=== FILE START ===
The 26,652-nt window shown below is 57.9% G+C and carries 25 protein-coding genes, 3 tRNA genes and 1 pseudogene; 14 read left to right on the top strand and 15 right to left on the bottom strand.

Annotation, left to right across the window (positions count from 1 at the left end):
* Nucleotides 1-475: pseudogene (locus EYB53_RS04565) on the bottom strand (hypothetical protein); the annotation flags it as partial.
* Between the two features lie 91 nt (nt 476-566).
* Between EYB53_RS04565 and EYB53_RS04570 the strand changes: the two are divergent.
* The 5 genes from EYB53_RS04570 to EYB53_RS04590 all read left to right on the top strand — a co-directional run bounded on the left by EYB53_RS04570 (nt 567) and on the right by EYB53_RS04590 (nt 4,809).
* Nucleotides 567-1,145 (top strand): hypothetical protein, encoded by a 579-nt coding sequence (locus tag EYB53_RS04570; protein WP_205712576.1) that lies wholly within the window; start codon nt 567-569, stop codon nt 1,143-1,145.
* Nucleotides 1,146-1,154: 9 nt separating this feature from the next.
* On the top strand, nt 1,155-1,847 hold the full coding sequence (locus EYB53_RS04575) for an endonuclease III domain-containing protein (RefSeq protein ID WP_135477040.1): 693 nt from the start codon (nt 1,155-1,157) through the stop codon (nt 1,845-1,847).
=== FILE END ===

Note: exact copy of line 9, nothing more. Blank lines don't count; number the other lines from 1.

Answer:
* On the top strand, nt 1,155-1,847 hold the full coding sequence (locus EYB53_RS04575) for an endonuclease III domain-containing protein (RefSeq protein ID WP_135477040.1): 693 nt from the start codon (nt 1,155-1,157) through the stop codon (nt 1,845-1,847).